More than a decade into the shift toward a global modernist paradigm, work putting the extraordinary modern and contemporary output of sub-Saharan African literature in conversation with these new models remains infrequent. When it does occur, it often stops short of confronting the currently unstable, expanding, and contested nature of modernism as a category. This article argues against the longstanding divide between African and modernist literary studies. The distance between these two fields is not only causing mutual harm, but impeding efforts to understand twentieth-century literature and indeed the relationship between literature and modernity more generally. I will survey some of the causes of tension between African literature and modernist studies, showing that this tension often leads—despite the anticolonial political intentions that motivate much scholarly insistence on African literature's distinction from modernism—to surprising instances of what anthropologist Johannes Fabian has famously called "the denial of coevalness"—the tendency to imagine colonized or non-Western peoples as existing in an earlier, less developed historical moment.1 I will then turn to an Anglophone West African work from 1911 that, despite its precisely coeval relationship with the emergence of modernism in the still-dominant European sense of the term, remains outside the purview of modernist studies: Ethiopia Unbound by J. E. Casely Hayford. Hayford's generically hybrid work is typically read for its pan-Africanist political content and, when read as literature, defined as a romance. I will show, however, that Hayford presages, theorizes, and responds in advance to two specific problems in the study of African culture vis-à-vis [End Page 245] "global" modernism. First, he provides a contemporary response to the then-ongoing European removal and reframing of indigenous African art objects, a process that has conventionally framed scholarship on modernism and Africa. Second, by explicitly imagining itself as a globally circulating book, Ethiopia Unbound anticipates more recent turns in "new modernist" or "world anglophone" approaches. My purpose here is not simply to apply the slowly-expanding label of "modernist" to this and other African books from the colonial era, but to examine how these works oblige us to redefine the concept of "modernism" across literary studies.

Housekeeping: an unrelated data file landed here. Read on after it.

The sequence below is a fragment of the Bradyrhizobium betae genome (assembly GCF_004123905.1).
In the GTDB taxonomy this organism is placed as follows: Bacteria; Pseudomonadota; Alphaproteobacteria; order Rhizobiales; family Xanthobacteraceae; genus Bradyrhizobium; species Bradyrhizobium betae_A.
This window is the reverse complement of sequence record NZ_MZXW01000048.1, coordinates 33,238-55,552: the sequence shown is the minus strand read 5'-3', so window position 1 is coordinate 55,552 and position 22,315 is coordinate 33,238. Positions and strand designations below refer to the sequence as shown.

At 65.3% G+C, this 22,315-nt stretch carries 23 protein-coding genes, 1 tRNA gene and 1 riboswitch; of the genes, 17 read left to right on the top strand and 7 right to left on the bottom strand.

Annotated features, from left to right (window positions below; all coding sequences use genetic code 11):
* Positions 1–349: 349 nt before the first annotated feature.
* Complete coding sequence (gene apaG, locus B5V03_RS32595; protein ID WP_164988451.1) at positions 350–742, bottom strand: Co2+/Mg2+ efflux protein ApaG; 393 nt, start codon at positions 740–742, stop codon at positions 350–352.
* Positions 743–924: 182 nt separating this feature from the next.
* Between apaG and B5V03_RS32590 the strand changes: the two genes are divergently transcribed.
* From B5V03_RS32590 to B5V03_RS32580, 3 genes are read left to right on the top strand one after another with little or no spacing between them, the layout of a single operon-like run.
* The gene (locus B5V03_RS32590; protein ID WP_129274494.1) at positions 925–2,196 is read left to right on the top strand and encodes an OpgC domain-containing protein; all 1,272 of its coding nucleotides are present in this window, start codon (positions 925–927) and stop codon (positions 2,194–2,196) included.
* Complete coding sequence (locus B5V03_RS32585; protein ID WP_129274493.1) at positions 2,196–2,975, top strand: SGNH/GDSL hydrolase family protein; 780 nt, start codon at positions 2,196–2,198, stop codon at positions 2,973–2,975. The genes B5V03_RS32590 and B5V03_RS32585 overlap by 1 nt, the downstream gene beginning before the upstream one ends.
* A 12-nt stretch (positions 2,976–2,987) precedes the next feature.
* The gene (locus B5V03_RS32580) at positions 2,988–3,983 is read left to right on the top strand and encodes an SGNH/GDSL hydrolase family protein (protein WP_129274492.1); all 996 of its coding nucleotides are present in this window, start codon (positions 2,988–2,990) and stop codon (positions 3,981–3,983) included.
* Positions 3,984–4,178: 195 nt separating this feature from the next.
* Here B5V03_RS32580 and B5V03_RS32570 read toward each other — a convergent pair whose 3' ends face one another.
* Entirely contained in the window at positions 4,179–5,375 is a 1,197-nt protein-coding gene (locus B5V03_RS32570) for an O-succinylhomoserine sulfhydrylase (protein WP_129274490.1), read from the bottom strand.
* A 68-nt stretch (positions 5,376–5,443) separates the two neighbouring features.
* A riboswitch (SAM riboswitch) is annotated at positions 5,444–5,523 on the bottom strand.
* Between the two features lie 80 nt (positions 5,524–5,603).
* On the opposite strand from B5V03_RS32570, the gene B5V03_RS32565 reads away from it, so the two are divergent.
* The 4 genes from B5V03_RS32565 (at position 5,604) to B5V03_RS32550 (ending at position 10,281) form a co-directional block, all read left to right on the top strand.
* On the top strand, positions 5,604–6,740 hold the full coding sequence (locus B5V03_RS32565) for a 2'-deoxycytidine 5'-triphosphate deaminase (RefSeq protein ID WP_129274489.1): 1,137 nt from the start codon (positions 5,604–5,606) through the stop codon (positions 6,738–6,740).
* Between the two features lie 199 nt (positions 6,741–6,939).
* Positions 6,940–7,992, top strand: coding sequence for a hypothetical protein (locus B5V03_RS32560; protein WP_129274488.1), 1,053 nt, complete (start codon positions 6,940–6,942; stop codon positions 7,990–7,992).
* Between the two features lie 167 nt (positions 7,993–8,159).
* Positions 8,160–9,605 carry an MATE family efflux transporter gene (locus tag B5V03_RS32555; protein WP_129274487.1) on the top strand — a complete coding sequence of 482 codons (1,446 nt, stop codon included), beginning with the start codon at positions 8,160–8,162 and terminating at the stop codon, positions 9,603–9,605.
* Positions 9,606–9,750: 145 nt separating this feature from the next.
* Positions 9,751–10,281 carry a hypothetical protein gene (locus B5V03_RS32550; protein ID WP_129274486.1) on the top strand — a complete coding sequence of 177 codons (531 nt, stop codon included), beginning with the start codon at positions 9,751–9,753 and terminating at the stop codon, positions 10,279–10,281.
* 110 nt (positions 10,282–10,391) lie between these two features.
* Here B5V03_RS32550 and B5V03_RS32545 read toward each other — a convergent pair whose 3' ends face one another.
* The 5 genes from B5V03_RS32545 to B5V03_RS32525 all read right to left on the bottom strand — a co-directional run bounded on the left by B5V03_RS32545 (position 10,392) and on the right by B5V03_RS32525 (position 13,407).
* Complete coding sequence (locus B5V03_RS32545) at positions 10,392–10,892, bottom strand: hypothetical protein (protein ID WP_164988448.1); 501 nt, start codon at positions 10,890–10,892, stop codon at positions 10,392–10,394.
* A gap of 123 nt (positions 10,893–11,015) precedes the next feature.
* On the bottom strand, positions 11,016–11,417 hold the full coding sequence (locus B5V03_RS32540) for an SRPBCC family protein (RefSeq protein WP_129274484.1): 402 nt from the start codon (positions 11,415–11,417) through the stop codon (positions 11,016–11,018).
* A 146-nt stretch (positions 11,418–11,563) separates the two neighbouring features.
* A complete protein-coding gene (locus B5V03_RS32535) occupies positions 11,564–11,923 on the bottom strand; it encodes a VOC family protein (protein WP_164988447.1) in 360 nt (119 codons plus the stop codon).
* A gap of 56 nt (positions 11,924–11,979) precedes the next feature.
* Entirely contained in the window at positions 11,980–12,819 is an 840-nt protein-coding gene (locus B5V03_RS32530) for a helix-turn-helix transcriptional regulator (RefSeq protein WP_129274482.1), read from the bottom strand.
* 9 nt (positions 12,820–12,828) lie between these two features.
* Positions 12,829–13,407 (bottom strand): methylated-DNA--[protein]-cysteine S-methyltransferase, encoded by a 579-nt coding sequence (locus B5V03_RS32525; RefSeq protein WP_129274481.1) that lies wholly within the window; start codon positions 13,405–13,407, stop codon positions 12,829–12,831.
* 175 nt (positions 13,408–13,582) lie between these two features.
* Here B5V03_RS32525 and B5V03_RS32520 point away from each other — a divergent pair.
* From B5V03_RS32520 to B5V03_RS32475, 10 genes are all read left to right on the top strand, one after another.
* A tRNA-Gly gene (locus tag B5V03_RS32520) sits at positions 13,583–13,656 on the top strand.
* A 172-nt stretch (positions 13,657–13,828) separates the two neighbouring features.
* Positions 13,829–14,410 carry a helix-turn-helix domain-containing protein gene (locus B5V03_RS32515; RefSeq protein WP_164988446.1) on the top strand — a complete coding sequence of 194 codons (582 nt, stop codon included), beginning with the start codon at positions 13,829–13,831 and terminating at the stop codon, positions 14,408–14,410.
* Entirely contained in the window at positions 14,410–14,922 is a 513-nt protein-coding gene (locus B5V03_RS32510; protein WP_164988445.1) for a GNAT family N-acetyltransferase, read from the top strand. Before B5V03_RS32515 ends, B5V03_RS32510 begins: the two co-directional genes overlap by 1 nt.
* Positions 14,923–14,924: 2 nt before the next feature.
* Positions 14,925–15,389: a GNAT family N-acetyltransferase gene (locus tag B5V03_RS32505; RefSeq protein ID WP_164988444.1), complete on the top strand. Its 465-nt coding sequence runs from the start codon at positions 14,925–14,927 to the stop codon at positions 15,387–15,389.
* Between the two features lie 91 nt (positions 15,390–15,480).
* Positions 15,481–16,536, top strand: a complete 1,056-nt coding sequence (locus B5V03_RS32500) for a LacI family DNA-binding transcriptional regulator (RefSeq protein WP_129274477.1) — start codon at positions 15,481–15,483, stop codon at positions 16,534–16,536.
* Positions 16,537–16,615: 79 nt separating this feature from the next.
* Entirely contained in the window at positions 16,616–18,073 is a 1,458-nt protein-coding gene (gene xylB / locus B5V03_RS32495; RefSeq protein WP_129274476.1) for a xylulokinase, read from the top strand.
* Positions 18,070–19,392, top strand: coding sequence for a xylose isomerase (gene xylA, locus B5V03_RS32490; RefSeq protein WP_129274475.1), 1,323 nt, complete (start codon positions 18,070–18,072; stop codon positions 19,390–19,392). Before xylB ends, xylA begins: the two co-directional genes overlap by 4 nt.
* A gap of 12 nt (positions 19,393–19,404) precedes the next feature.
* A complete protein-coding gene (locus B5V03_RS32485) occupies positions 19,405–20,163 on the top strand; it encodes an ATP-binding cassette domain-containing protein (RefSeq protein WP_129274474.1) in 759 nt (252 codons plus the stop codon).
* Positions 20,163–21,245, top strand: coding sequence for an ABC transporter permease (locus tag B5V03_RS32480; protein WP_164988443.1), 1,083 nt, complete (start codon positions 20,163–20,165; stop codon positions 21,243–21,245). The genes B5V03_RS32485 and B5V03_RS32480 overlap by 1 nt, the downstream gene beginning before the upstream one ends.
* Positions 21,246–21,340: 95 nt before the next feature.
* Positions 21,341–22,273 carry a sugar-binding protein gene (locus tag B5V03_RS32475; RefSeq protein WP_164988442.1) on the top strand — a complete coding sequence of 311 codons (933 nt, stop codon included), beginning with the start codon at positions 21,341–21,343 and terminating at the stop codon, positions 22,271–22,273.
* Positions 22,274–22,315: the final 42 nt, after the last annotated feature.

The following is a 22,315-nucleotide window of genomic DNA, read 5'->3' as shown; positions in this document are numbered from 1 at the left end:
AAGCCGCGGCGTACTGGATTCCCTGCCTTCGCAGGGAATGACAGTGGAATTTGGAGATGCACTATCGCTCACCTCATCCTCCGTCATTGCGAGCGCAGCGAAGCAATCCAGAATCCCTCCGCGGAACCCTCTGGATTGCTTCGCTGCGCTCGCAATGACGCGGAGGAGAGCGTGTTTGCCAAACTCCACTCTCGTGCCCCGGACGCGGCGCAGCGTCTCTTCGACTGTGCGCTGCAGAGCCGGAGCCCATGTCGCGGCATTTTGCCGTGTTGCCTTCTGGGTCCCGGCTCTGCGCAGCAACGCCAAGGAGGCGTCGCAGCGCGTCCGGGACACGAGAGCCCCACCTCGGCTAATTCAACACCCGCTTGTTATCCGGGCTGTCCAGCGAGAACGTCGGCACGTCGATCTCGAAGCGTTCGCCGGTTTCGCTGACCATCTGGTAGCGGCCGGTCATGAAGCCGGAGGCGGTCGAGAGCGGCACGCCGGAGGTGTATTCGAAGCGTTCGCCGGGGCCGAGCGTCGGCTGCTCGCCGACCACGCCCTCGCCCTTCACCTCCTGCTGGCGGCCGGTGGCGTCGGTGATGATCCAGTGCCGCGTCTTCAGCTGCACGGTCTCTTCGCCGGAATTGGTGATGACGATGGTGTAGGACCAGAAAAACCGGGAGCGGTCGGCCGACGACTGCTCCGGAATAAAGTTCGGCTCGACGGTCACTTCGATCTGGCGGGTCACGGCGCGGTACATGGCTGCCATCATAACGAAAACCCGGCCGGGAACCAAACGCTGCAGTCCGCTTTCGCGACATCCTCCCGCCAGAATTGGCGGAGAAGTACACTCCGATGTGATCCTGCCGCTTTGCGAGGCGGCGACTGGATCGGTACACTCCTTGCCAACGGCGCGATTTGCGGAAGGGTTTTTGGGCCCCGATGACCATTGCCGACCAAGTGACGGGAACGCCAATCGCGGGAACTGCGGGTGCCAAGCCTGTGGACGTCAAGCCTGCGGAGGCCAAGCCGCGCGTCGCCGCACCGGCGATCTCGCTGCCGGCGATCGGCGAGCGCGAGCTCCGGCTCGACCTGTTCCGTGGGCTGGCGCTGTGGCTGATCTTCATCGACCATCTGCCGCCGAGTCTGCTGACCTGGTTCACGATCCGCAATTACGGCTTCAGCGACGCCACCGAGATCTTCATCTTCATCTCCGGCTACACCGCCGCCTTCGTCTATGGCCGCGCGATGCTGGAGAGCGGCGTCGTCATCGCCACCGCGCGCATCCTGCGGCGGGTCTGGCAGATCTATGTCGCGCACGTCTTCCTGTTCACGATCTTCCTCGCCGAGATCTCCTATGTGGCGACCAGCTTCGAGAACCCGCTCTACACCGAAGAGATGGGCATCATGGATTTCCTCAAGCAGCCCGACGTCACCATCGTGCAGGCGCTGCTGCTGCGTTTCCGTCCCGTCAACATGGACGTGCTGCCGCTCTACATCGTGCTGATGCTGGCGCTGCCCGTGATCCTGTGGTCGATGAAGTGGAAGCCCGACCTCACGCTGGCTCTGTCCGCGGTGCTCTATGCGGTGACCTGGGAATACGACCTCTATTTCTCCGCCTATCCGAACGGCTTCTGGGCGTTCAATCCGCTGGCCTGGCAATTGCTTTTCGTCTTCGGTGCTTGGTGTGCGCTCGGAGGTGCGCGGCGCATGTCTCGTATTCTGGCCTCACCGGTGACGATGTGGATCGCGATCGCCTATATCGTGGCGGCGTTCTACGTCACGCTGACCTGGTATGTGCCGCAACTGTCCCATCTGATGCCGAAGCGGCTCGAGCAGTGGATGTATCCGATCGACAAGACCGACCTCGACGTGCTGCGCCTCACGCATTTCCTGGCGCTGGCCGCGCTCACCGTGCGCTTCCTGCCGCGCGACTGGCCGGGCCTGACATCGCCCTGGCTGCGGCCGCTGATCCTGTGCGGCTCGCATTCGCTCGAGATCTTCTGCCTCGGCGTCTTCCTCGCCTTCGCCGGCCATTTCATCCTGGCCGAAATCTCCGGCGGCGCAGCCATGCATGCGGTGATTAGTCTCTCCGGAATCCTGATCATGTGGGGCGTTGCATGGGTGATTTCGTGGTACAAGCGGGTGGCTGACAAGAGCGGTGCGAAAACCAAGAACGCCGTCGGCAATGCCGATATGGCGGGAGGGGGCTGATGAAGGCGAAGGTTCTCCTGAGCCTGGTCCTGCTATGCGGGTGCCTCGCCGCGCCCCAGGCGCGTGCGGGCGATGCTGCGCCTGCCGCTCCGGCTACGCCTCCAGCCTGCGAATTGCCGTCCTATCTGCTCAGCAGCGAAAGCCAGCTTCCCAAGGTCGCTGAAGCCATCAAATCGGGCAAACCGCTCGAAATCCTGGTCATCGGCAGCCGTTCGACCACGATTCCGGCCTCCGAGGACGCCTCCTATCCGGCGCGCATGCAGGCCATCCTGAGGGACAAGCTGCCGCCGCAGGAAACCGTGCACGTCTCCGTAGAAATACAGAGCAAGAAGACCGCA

Appropriation and Periodization: Beyond Primitivism
The relationship between African and modernist literary studies might be described as one of cool distance punctuated by occasional heated conflict. Conventional histories of European and American modernism's relation to the arts and literatures of sub-Saharan Africa leave little question as to why this is. Pablo Picasso's "discovery" of African art at the Palais du Trocadéro stands to this day as an emblematic narrative of appropriation, a cultural imperialism inextricable from Africa's violent colonization. Joseph Conrad's location of the Congo as the site of modernist horror in Heart of Darkness (1899) remains a flashpoint as well, thanks in part to Chinua Achebe's powerful and well-known critique of Conrad's treatment of race. Among scholars, critic Charles Larson's narrative of "the emergence of African fiction" in 1971 led to Chinweizu, Onwuchekwa Jemie, and Ihechukwu Madubuike's denunciation, in Toward the Decolonization of African Literature (1980), of "Larsony" as the practice of holding African letters to a falsely universalist standard of modernization.2 Alongside the pathology of "Larsony," these three critics posited "Hopkins disease" in their critique of some Nigerian poets' use of modernist poetic aesthetics, scorning what they call "the Leavisite modernist trinity—Ezra Pound, T. S. Eliot, and Gerard Manley Hopkins."3
The critical response to Larson's work in particular illustrates both the legitimate causes of the postcolonial Africanist criticism of modernism and the diminishing relevance of this stance with regard to how modernist studies is practiced in the academy today. Larson's early work no doubt earns the condemnation of Chinweizu and his colleagues by defining African literature's emergence as an evolution from indigenous forms toward a kind of "universality" whose Eurocentrism is veiled thinly if at all. Larson proclaims the African novel's move into "the main stream of Western tradition," in which "[s]ituational plots are … replaced by works which concentrate on character individuality," "[d]escription, and treatment of time and space [become] more typically Western...